How can we motivate ourselves as drug addicts in recovery?
The first question is this: what stage are you at? Different addicts might be at different stages in their recovery, and generating motivation at each stage might be a little different.
So let’s break it down and see where it goes:
Motivation for drug addicts who are in denial
If an addict is still in denial, there is no magic cure for this….if there was, then it probably wouldn’t be denial! The very nature of denial is that it is very difficult to pierce through with logical arguments because the person has closed their mind off to any such ideas. As such, sometimes the best you can do in attempting to support and connect with a struggling addict is to simply offer your support and let them know that you are there for them and that you have hope for their sobriety.
I would say that the secret is looking ahead to the next stage of recovery (from actively using to early recovery, or from early recovery to long term sobriety), but I know this isn’t true. It did no good to try to entice me with stories about a better life when I was still stuck in my addiction. I simply did not believe that recovery would ever work for me.
Sometimes the best you can do is to let them know that there is a solution, and that you support them.
Motivation for addicts who are in early recovery
At this point, I think looking ahead can, in fact, be an inspiration. In some recovery circles, they are told to “stick with the winners,” meaning that we should look up to those in recovery that we see as being successful and who are living a good life in recovery. This becomes our aim and our goal; something to shoot for. Such examples become a motivating factor in early recovery.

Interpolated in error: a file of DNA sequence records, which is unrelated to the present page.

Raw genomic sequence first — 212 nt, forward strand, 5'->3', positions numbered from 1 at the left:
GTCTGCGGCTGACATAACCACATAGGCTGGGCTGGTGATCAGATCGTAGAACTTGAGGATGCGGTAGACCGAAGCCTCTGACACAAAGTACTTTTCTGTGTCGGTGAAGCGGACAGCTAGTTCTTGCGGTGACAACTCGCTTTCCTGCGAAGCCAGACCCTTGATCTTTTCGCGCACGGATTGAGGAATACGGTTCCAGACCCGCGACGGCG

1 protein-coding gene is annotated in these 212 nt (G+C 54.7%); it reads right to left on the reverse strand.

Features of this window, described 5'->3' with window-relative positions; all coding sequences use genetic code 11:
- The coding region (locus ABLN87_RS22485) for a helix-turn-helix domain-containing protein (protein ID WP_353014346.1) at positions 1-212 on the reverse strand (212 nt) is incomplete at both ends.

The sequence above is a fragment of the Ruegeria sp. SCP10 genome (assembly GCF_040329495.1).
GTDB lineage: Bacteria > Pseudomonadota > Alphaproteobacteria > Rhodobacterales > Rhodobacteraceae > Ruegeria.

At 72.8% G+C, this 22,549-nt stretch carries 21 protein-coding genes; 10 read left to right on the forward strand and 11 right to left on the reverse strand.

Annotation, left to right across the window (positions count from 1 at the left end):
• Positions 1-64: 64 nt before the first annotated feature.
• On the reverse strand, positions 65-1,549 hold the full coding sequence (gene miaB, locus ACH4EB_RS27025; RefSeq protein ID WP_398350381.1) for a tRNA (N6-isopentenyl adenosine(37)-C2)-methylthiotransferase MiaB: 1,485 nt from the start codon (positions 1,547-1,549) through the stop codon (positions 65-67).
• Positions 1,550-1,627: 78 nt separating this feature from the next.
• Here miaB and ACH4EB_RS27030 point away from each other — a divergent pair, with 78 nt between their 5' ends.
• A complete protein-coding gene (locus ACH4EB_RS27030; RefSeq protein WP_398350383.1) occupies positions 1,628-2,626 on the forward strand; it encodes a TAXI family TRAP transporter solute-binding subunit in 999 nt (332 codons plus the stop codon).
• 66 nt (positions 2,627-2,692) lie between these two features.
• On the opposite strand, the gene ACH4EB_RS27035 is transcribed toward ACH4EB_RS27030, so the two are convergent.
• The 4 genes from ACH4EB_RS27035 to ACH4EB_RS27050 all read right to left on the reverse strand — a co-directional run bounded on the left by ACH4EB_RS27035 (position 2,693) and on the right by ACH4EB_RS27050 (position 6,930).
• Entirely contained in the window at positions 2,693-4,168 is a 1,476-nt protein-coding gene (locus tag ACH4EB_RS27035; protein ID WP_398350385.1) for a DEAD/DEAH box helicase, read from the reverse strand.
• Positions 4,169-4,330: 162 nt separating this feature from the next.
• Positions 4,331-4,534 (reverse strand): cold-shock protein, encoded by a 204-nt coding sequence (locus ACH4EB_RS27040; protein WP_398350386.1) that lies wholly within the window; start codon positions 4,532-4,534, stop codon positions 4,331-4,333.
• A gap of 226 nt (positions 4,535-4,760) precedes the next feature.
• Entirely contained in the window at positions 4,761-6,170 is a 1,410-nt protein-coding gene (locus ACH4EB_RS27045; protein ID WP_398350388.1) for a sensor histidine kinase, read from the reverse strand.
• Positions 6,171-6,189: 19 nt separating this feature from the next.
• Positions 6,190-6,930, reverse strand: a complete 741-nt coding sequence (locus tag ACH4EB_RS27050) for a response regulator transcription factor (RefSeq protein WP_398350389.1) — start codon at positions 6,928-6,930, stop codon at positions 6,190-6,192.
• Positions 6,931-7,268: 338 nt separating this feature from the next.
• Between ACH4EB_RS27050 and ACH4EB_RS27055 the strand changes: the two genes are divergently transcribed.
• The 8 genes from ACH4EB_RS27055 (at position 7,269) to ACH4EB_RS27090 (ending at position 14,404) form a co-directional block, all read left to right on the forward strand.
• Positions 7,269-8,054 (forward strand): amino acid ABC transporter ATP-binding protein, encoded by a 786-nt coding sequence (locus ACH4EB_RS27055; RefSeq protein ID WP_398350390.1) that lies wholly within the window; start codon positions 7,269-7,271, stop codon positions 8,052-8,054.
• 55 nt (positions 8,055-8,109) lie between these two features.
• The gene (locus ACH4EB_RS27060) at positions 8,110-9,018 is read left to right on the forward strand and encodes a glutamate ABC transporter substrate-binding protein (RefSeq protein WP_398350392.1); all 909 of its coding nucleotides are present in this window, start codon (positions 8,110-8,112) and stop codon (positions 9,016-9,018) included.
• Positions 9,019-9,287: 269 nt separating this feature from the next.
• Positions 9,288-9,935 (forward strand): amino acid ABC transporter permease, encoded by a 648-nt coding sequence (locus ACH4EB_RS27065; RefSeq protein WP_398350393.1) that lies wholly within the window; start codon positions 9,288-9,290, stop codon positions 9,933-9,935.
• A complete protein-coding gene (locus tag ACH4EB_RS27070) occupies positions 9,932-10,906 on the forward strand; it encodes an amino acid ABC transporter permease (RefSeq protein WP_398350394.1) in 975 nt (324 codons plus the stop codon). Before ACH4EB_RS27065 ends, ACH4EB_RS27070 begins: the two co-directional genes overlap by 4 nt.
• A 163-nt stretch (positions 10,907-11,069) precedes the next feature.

Another motivating factor for the addict in early recovery is the promise of serenity if they stick it out and finally make the transition into long term holistic living and make recovery a way of life.
Motivation for addicts who have transitioned to long term, holistic living
If you have already transitioned into long term recovery then you are in a position of having to maintain momentum more so than having to create it. The key is to keep the ball rolling and to continue growing and this really means that you are simply trying to avoid complacency. One of the most useful ways of doing this over the long haul is to find a way to consistently reach out and help other recovering drug addicts. Working with newcomers on a regular basis can be a powerful motivator. A big chunk of that motivation comes from the idea of “boy, I am glad I’m not struggling to get clean and sober all over again. What a blessing to still be in recovery.”
The key is in figuring out what really motivates you to grow in new directions. At this point, it is not so important to focus your recovery efforts, but instead to diversify them.
Once you are living in this holistic stage of sobriety, success usually breeds more success. Growth becomes a question of momentum rather than motivation. The only enemy is complacency.